A reverse mortgage is a home loan that allows older homeowners to borrow against their home's equity. Unlike a traditional loan, a reverse mortgage doesn't require the homeowner to make monthly mortgage payments. Instead, the borrower receives money from the lender — either monthly, via a line of credit or in a single lump sum at closing.
These loans are typically reserved for borrowers 62 and up (though some lenders allow for ages down to 55). Homeowners often use them to reduce their monthly housing costs or increase their income in retirement.
Keep reading to learn more about reverse mortgages, how they work and whether they might suit you in retirement.
Table of contents
- What is a reverse mortgage?
- Types of reverse mortgages
- How does a reverse mortgage work?
- Pros and cons of reverse mortgages
- How to apply for a reverse mortgage
- What are the fees associated with reverse mortgages?
- Reverse mortgage FAQs
What is a reverse mortgage?
A reverse mortgage is a loan that allows seniors to borrow a portion of their home's equity. They can access these funds as one upfront sum, via regular monthly payments or on an as-needed basis.
The amount of money borrowed via a reverse mortgage is only due when the borrower:
- Dies (heirs are responsible for paying the loan if they wish to keep the property)
- Lives outside the house for more than 12 months (unless a co-borrower or eligible spouse remains on the property)
- Sells the property
- Stops paying taxes and homeowners insurance
Many older homeowners use reverse mortgages to supplement their income in retirement. Reverse mortgages can also help reduce housing expenses (because there are no monthly payments), increase cash flow or pay for home repairs or improvements.
Types of reverse mortgages
There are three different types of reverse mortgages: Home Equity Conversion Mortgages (HECMs), proprietary reverse mortgages and single-purpose reverse mortgages.
Like regular mortgages, these loans can feature fixed or adjustable rates. Fixed-rate mortgages give you a set interest rate for the entire loan term, while your interest rate can fluctuate over time with an adjustable-rate reverse mortgage.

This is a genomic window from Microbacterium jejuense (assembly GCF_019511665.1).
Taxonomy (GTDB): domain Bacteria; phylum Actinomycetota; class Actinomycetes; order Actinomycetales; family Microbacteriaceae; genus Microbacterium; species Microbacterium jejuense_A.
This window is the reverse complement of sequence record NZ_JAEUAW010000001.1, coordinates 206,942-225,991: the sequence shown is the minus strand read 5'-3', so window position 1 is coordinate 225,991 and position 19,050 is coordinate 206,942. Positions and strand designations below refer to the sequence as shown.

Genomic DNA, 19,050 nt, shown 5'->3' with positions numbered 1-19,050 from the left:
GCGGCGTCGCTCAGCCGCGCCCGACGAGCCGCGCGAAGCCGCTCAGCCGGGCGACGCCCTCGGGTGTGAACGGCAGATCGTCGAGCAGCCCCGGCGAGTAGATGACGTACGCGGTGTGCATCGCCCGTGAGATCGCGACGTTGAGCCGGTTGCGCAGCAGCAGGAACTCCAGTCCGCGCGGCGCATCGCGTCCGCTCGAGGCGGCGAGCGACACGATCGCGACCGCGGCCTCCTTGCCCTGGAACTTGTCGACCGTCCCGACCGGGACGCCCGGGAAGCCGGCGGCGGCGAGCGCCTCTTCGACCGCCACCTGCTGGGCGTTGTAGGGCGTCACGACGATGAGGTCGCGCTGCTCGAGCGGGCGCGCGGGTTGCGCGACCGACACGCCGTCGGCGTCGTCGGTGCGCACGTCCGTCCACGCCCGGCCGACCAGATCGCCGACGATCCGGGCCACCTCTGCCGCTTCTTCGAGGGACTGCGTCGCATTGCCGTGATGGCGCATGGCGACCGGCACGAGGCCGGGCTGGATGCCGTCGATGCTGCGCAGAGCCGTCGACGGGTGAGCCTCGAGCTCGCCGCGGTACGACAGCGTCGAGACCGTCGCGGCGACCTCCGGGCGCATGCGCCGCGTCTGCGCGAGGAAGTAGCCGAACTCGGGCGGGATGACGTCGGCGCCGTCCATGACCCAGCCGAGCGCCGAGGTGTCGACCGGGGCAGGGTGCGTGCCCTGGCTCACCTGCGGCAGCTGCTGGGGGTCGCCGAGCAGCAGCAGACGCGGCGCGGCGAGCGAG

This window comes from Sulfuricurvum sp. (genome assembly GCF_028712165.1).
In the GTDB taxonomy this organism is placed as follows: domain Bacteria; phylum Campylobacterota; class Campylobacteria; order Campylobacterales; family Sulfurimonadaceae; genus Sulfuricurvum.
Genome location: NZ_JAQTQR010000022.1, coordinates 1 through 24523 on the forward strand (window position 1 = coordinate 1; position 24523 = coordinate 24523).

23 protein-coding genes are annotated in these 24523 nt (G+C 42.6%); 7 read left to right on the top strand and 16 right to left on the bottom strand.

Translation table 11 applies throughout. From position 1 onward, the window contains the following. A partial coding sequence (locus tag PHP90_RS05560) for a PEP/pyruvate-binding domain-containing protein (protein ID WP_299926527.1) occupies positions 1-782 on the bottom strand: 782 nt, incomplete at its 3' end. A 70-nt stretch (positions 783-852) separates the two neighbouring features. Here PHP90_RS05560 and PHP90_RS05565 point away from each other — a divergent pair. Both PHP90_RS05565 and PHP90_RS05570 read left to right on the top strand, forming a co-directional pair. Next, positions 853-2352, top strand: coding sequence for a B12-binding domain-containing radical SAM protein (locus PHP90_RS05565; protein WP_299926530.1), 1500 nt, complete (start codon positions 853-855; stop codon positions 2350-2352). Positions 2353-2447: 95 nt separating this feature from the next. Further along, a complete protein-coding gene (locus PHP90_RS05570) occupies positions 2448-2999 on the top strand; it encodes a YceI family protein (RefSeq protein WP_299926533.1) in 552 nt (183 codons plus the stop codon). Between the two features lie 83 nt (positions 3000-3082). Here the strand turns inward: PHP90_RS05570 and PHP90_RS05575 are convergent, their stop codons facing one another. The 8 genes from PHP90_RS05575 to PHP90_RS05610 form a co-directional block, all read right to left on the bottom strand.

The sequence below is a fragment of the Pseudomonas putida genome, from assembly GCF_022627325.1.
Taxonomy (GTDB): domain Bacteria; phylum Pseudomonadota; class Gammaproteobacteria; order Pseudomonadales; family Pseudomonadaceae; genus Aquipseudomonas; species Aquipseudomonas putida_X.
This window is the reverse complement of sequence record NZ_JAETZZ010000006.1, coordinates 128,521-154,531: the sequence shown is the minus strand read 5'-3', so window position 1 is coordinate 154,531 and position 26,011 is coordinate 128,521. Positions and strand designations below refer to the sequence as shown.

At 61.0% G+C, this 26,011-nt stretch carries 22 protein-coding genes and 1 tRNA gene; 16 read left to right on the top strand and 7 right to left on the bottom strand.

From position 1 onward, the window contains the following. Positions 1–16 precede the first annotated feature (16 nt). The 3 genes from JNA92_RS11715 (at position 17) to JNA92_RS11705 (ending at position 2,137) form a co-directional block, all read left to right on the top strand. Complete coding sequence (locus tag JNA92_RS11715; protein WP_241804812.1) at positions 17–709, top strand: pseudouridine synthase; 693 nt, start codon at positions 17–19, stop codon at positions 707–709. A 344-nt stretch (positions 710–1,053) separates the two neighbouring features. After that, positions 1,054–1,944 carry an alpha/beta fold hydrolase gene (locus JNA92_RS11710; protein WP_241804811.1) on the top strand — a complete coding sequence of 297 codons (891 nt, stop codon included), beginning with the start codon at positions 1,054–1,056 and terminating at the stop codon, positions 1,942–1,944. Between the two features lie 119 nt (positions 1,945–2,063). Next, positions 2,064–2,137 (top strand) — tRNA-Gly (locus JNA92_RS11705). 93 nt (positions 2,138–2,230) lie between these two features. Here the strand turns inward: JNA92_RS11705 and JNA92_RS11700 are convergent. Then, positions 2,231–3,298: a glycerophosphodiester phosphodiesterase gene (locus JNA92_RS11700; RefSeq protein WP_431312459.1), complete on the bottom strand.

Some lenders offer multiple types of loans, each serving a unique purpose. Understanding the differences between each one will help guide you to the right financial product to meet your needs.
Home Equity Conversion Mortgage (HECM)
The most common type of reverse mortgage is a Home Equity Conversion Mortgage (HECM), which is federally backed and regulated by the Federal Housing Administration (FHA) and the U.S. Department of Housing and Urban Development (HUD). It's only available through a HUD-approved lender.
Every HECM borrower must be 62 or older and participate in a HUD-approved HECM counseling session before taking out a reverse mortgage. During this session, you'll learn about the HECM program's requirements, repayment options and tax implications. Your counselor will also discuss your individual needs and finances.
HECMs come with FHA insurance and are non-recourse loans, meaning you'll never owe more than your house sells for, even if your outstanding loan balance is larger. However, you must pay a mortgage insurance premium (MIP) with a HECM. This service costs 2% of your loan upfront and 0.5% of your outstanding balance annually.
HECMs offer several options for receiving your funds, depending on your financial needs:
- A single lump-sum payment: You receive one large amount upfront after closing. This option is only available on fixed-rate reverse mortgages.
- Monthly payments: You receive a monthly payment for a specific number of months (called term payments) or as long as the house is your primary residence (called tenure payments).
- A line of credit: You can withdraw funds as you need them. However, the unused principal balance grows over time based on your interest rate with this option.